I had pre-ordered this book and received it yesterday – it took me just over an hour (the duration of my commute into NYC) to zip through it. Based on this, my quick review.
The book is a slim 86 pages. Given the amount of detail in the HTML5 spec, this may seem lightweight. In fact the author does spend the first 2 (of only 6) chapters discussing the history and process behind the creation of this spec – which was unsettling. BUT…. once you get to Chap 3 (Rich Media) through 6 (Web Forms 2.0, Semantics and Using HTML 5 Today), you immediately derive a benefit from the brevity.
I view this book as an HTML5 buffet. You get a quick taste of all the different flavors and features that make the spec so compelling to web designers — but with sufficient tools and pointers for those who want a longer ‘dinner’ on the aspects of primary interest.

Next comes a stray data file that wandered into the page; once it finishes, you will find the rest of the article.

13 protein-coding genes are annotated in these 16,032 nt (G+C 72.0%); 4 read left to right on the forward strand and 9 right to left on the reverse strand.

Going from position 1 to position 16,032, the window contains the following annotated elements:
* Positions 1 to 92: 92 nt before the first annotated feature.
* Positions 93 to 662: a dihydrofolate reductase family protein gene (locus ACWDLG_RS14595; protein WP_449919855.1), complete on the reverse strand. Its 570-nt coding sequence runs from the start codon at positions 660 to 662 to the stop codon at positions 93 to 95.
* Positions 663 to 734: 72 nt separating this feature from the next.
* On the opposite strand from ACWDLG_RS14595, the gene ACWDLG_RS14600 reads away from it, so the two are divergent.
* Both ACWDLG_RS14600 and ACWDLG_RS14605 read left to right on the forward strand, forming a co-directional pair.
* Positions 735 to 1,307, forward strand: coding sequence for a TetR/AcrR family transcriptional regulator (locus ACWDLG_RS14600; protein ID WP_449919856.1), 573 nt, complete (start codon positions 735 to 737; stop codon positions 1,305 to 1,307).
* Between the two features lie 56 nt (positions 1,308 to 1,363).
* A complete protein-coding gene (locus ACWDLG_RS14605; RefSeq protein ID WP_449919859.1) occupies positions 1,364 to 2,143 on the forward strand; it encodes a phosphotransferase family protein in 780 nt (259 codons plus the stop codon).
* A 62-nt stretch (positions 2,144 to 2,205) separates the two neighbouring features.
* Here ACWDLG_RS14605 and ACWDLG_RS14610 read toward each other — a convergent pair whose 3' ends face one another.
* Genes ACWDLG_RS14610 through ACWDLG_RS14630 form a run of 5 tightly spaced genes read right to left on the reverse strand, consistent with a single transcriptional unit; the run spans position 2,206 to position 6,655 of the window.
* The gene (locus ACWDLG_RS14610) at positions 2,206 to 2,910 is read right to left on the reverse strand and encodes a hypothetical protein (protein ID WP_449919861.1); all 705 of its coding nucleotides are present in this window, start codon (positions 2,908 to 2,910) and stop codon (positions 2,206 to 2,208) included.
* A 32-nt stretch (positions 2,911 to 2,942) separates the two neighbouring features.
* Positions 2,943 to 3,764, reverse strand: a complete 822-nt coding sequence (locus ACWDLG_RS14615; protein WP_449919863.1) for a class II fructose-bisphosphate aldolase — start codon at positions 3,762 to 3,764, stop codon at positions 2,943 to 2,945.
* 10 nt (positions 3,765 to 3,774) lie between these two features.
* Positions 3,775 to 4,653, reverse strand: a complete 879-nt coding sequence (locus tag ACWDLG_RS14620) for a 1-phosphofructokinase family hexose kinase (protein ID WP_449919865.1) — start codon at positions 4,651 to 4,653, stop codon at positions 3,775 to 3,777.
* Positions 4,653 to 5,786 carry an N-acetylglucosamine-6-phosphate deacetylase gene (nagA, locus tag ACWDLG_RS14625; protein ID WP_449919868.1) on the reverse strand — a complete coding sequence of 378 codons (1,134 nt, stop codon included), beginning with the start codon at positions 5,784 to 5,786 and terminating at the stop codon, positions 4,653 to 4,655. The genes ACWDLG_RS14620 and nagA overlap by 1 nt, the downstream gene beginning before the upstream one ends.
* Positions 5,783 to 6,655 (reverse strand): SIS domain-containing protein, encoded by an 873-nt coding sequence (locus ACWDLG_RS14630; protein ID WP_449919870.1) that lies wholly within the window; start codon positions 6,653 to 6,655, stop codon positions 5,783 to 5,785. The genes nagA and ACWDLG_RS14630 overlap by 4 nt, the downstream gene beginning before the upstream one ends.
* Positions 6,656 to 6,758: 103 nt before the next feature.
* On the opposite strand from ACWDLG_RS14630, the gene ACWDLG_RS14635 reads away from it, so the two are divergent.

The key takeways for me:
- HTML5 favors practice over theory and, as the author puts it, “paves the cowpaths” rather than trying to forge a new road that will require a new learning curve from web designers.
- Transparency tops lock-in. This should make rich media content easier to search, index and manipulate by not only making semantics visible but making every interaction with that content observable to the application.
- Adoption is quite risk-free. While browser support is not yet ubiquitous, the author explains a few ways in which designers can get to evolve their web applications while still playing nice with browsers that are yet to catch up.
Summary: Loved the buffet. Ready for a week’s worth of dinners